objarni's picture

OpenTK API: When is it OK to favor elegance before optimal performance?

Following a recent debate in the thread about the new Half-datatype, I'm starting this thread to discuss the open/hard question of the balance of elegant API design vs performance.

For me the design of OpenTK should prefer elegant/easy to use/clean APIs before cumbersome APIs as long as the estimated effect of the performance gain using the cumbersome API is not noticeable in a typical OpenTK application.

Of course there are many vague concepts in that:

1) what is elegant? easy to use? clean?
2) what is cumbersome?
3) what is noticeable?
4) what is a typical OpenTK application?

Let me give my answers to these questions to give something to talk about:

1) what is elegant? easy to use? clean?
- A library that has a coherent design, for example using it's own Vector4/Matrix4 types in the other APIs.
- Methods with ref/out parameters are uglier than those without 'em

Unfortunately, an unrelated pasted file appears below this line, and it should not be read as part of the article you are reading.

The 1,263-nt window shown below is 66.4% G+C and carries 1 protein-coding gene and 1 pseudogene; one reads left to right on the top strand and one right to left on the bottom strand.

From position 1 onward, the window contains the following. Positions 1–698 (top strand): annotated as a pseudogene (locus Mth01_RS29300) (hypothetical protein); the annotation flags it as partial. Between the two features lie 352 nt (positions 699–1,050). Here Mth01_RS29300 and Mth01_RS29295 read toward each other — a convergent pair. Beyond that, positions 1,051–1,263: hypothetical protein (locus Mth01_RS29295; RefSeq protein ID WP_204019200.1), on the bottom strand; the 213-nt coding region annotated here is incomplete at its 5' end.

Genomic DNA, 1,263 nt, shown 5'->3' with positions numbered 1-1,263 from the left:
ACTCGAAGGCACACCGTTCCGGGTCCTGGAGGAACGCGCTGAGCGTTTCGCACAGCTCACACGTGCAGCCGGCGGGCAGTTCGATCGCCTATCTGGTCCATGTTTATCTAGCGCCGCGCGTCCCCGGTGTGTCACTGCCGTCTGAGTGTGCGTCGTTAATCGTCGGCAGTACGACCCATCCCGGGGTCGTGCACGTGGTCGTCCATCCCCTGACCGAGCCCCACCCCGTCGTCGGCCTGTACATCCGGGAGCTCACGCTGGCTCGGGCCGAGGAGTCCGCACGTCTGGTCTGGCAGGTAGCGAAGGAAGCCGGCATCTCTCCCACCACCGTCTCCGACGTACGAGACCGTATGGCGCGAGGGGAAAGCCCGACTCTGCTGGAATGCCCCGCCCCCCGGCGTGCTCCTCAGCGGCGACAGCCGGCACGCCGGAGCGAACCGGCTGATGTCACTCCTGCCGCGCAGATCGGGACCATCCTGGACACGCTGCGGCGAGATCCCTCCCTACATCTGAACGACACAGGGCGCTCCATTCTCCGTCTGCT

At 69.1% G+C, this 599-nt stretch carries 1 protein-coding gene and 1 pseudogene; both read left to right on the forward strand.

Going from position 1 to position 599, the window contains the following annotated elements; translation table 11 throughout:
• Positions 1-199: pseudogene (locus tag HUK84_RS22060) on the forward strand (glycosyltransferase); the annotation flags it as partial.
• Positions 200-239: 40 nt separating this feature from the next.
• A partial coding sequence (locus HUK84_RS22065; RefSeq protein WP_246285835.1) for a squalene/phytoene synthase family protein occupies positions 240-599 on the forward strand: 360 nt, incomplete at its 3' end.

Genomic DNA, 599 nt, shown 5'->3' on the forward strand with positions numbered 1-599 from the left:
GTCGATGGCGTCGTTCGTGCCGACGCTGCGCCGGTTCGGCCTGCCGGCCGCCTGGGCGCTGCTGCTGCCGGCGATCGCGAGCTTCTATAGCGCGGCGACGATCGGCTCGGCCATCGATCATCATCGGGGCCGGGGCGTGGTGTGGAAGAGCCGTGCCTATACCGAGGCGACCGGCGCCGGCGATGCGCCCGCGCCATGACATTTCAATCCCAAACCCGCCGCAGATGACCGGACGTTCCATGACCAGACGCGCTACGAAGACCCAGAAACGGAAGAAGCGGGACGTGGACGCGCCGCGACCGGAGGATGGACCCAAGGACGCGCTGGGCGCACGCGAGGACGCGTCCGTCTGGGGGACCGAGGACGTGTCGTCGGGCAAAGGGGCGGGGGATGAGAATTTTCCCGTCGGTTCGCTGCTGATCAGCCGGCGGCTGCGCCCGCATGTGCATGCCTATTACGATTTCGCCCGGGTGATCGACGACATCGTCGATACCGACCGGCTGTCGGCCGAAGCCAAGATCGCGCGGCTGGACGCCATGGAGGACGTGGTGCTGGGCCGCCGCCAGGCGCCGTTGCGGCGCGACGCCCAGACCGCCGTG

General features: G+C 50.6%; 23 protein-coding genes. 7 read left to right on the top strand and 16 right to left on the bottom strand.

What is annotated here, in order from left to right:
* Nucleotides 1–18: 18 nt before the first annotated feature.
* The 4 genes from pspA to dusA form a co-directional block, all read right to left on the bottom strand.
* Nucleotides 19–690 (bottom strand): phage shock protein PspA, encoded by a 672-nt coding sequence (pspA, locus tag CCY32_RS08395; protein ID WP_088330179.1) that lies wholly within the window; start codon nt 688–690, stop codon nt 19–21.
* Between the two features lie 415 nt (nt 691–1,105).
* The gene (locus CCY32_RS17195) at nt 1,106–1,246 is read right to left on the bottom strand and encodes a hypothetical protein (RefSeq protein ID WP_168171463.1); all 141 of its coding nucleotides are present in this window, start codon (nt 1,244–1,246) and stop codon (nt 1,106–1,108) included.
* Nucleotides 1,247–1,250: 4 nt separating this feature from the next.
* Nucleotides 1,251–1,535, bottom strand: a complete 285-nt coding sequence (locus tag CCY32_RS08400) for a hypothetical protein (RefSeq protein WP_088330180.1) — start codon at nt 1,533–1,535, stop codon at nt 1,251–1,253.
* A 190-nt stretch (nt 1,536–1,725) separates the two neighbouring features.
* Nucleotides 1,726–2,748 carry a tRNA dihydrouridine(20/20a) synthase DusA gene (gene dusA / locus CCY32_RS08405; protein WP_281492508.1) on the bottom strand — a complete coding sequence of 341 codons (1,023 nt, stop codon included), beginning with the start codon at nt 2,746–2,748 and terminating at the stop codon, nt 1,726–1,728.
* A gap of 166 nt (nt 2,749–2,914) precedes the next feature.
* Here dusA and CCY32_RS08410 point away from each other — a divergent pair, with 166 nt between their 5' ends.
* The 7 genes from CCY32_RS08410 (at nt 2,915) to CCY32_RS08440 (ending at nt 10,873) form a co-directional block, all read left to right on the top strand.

- Consistent naming of APIs/parameters etc.
- Operator overloads for ordinary maths types (vectors and matrices)
- Follows cultural practice of the language/environment in which it lives (.NET/C#)

2) what is cumbersome?
- ref/out/arrays/pointers in parameters to methods
- in general something that is not readable (eg. vectors/matrices could have a mathematical notation - something that is not possible in OpenTK because of the design choices made)

3) what is noticeable?
I'd say if a human being used to playing PC games cannot distinguish the "smoothness" of an application with/without an optimization, it is quite unnecessary.

4) what is a typical OpenTK application?
Hard one. But some typical apps' seem to be: 3d model viewers/editors, simple 3d games (no AAA game yet at least..), graphics driver in higher-level libraries (Agate lib eg.)


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Inertia's picture

Thanks for moving this into a separate topic. This is the right place for it.

1&2) The answer is simple:

Good for Programmer - Fluffy cuddle API
Good for Users - Fast API

The users will not care if you coded your application in a 5000 year old chinese fortran dialect, if it runs flawless. Faster execution -> lower hardware requirements -> more people able to run the software.